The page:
Tuesday, September 8, 2009

Tomato Pie

I've made well over a half dozen tomatoe pies in the past year, all in an attempt to duplicate the wonderful piece I first had at Two Blondes and a Shrimp well over a year ago. My last two attempts have succeeded, wildly!

Tomato pie is layers of fresh ripe tomatoes layered with cheddar cheese. The recipe I found and adapted from Cuisine magazine had been a true winner.

I start with about 2 or so pounds of ripe red beefsteak tomatoes--at the peak of ripeness and flavor. I core them and cut them into 1/4 to 3/8 inch slices, slightly salt them, and put on several layers of paper towels and let drain for 1/2 to one hour. Lots of paper towels, that is--the trick is to get the moisture out. While they are draining, i thinly slice 4 scallions and set aside. Then in a bowl I mix about a cup or so (about 4 oz) of shredded seriously sharp cheddar, about 2 oz of shredded monterey jack cheese, a quarter to 1/3 cup of mayo, and 4-5 teaspoons of cornstarch. It makes a kind of pasty concotion. Best to leave at room temperature, too. 

Once the tomatoes are drained, you have to take more paper towels and press on them and really dry them out. The drier the better. You will go through a lot of paper towels, but it's worth it.

Now get the crust ready. I cheat and use a prerolled refrigerated crust. Line a 9 inch pie plate with one. Get some good quality deli aged cheddar cheese, have it sliced fairly thin, lay it out in a grid pattern and trace the pie plate on it, then line the pie crust with the cheese. This will help insulate the crust from the moist tomatoes. The crust should be well chilled, too.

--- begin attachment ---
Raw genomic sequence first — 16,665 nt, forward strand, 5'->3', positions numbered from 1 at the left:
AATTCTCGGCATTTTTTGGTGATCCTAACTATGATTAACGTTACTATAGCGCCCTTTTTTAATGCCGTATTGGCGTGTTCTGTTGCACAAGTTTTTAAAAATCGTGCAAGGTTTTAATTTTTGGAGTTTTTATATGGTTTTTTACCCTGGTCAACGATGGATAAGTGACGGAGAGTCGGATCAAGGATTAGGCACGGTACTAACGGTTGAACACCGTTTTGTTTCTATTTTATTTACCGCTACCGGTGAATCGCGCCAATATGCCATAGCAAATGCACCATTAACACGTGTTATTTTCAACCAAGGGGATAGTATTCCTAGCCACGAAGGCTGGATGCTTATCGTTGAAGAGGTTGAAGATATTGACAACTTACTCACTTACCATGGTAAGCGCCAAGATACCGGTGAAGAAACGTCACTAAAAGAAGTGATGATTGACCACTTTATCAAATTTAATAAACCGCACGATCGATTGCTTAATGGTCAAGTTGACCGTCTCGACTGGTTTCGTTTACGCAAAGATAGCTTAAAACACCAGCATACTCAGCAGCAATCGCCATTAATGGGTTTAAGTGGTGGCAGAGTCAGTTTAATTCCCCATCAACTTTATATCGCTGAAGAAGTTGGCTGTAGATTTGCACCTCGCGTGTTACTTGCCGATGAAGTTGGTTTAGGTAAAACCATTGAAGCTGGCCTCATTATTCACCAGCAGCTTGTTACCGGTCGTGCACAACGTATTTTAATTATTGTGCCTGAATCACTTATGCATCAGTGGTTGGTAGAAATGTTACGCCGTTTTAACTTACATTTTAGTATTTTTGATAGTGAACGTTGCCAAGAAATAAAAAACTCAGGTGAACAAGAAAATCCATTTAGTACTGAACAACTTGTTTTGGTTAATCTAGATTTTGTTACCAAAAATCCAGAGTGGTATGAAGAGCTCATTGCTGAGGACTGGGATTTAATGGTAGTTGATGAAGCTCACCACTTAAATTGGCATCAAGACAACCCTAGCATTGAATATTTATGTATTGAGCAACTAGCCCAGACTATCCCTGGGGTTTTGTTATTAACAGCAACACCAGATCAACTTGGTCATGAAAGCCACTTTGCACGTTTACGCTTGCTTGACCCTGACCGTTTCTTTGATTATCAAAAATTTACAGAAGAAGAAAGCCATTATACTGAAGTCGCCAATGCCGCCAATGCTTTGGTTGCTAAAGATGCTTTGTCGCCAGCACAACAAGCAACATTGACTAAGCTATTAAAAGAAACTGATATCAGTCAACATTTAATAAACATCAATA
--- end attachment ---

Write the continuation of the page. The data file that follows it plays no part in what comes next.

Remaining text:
Now to create the dish. Layer 1/3 of the tomatoes in the pie crust over your cheddar cheese "shield," dot with 1/2 of the cheese/mayo mixture, and spread 1/2 of the scallions. Press it down good and tight. Now another 1/3 of the tomatoes and the other halves of the mayo/cheese mixture and scallions. Finally, top with the last 1/3 of the tomatoes. Cover with a top crust and seal and flute the edges, then cut four oval shaped vents in the top to let excess moisture out.

Meanwhile, get your oven hot and use a pizza stone or a heavy metal sheet pan. It should be hot, 450 degrees. When hot, place the pie on the hot pizza stone (this will help cook the crust on the bottom so it cooks first and does not get all wet from the moist tomatoes. Cook for 10 minutes, then lower the heat to 325 and bake another 40 minutes until the crust is golden (just like in the picture).

Now comes the hardest part. Wait. And wait. And wait some more. This pie must cool to room temperature and not a degree more. If you do not let it cool completely, it will be moist and watery. Patience is a virtue and will pay off here. Once it is completely cooled (you did wait at least the full 3 hours, right?), slice with a sharp knife and serve. You will have the most amazing tomato pie you've ever tasted. You will want to savor each and every amazing bite, then do it all over again. Yes, it is that good!

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